Also discussed on the call was, how insurance companies and their hospitalists who track data such as numbers of admissions a person has per year, length of admission, and so on, are going to play a role in now determining who is “treatment-resistant”. It is important for the FDA to take into account the measures that are used to determine “treatment-resistance” such as length of stay or frequency of admissions might have zero to do with what a person is actually experiencing. It is ialso important to realize this in some ways strengthens the psychiatric industry as another type of position (i.e. “hospitialist”) is created.

Equally important—these type of data being tracked may have the same final number, but the trajectory for getting there is arbitrary. People are kept and discharged from institutions for a variety of arbitrary reasons including the weather, holiday schedules, having no place to go, or mistakes in paperwork. While these issues hold you in the institution longer, if someone is just counting days and not paying attention to why one is institutionalized (obviously a problem in itself), it might make someone look “treatment-resistant”. That is the beauty of the term in the eyes of psychiatry—nearly anything can come under the phrase, if packaged well enough.

People discussed horrible stories about shock treatment. The FDA must address the truth. Brain- and body-damaging effects of shock does not differentiate by diagnosis. Because someone has been declared “treatment-resistant” does not mean they are now immune to the risks and known consequences of shock treatment. The shock does not do less damage based on some fraudulent label that has been applied to a person. Despite what the FDA suggests as the requirement for the shock device to be labeled with known risks and consequences of shock, the damage caused by the shock device is not mitigated by labeling the device.

Requires Rapid Response

There is a concern that shock treatment may be delivered in a psychiatric emergency room as a first line treatment if someone is seen as “requiring a rapid response”.

On the call there was an outright rejection and total opposition to the idea that there was any kind of “crisis” that would “require rapid response” of shock treatment.

There was also total opposition to the idea that the FDA could craft some kind of statement that would provide guidance on what that definition would look like. .

It was discussed that “psychiatric emergencies” as a concept is a problem and there were issues with any potential crises people may have being put into the hands of psychiatry as an authoritative body for oversight of the human population.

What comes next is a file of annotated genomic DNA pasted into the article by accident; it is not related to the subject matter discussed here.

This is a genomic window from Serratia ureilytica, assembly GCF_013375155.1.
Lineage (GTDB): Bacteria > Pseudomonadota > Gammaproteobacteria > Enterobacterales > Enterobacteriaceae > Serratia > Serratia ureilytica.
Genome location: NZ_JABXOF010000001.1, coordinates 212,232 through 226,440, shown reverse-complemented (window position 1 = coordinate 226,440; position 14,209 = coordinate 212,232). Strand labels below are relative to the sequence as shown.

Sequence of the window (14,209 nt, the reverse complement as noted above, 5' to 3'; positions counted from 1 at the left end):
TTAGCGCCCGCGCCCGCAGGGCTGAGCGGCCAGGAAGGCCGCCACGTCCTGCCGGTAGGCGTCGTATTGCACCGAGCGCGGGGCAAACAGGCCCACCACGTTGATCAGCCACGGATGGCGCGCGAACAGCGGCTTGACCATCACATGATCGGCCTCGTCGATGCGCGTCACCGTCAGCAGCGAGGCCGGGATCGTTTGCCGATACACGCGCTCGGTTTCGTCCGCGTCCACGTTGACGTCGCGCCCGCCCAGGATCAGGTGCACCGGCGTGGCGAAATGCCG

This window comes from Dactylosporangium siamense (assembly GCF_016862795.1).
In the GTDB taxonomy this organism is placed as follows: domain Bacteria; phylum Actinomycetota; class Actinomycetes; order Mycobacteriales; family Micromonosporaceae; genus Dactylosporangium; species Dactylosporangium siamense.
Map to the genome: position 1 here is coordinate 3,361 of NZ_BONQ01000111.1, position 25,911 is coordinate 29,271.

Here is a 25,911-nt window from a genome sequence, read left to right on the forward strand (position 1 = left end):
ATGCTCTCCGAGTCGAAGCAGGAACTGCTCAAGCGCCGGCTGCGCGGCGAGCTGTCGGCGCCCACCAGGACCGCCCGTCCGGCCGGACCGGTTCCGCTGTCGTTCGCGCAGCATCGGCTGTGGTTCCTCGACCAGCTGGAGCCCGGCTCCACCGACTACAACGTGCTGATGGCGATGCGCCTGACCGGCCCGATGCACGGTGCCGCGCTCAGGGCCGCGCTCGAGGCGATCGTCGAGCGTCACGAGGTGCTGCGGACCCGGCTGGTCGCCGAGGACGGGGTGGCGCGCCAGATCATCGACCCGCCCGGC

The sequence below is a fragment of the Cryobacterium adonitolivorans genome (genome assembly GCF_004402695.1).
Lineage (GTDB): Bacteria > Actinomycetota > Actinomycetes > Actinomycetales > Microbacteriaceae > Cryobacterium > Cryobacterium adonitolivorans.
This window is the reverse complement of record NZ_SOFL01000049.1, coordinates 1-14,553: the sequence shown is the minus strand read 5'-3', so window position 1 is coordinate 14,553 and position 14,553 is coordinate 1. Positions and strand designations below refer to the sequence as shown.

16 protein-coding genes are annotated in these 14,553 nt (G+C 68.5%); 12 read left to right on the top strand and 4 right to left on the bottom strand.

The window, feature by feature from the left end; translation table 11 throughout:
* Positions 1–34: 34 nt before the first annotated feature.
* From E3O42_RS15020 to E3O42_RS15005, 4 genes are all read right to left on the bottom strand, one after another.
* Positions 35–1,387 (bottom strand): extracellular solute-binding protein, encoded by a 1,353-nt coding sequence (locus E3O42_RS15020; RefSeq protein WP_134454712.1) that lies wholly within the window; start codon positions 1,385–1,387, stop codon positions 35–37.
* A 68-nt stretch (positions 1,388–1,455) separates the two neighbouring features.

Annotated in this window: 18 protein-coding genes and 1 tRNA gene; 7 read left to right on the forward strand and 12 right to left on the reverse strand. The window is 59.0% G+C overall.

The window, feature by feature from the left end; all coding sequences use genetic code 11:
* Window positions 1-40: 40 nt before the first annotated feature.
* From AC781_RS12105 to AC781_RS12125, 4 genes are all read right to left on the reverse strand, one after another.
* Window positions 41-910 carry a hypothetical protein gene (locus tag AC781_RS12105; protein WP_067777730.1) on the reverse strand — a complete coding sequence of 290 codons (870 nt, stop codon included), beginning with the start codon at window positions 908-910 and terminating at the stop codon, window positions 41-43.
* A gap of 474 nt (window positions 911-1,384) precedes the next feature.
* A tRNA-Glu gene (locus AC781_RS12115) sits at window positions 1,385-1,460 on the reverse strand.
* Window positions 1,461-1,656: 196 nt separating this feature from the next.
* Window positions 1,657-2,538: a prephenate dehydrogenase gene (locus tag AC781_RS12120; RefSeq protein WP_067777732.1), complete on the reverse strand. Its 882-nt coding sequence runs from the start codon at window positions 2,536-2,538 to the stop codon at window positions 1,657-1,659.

There was a clear objection to suggesting to the FDA that any chemical response to a perceived psychiatric emergency given as an alternative to shock treatment was acceptable.

No chemical or electrical response to any perceived supposed crisis will be supported in the template letter to the FDA.

The reality of “requires rapid response” was then addressed. It is someone who is seen as hanging around on a ward or not being allowed to leave an institution. They are told shock is the only option left.

On the call it was clear: it is the institution’s need for “rapid response” not our need for rapid response.

There is no immediate need for shock, ever, period. It is the institution that has an immediate need to get the patient off the floor.

Suicide is not the emergency. The person’s insurance running out is the emergency. This is the problem for the private institution. Get the person shock in a hurry and get the person put into a state institution. The person causes embarrassment for the institution and resolving the embarrassment is the emergency.

Also, whenever we are talking about suicide, we ought to remember that ‘suicidal’ is a very broad term.

Most important, when talking about suicide, it is urgent to remember that people are drugged and the drugs literally made them that way.

Even if they see a supposed need for a rapid response (which there is not), it does not make shock a safe device.

What is the emergency – someone not eating for 2 or 3 days because they decided to fast?   Those things that fall under the category of emergency are hardly emergencies at all.

Point to the claim of shock as a means toward reduction of suicide and point to shock actually causing suicide (Burstow, 2015; Other References?).

We should oppose the FDA being able to declare what qualifies as an emergency.

Also, even if someone is on on the verge of death and that is the emergency, a careful, thoughtful, researchable response—not a rapid response—is what is required—if a response is even being sought out at all.

Further, a course of shock treatment is not a one-time event, so what kind of emergency is there that requires weeks if not months to fulfill?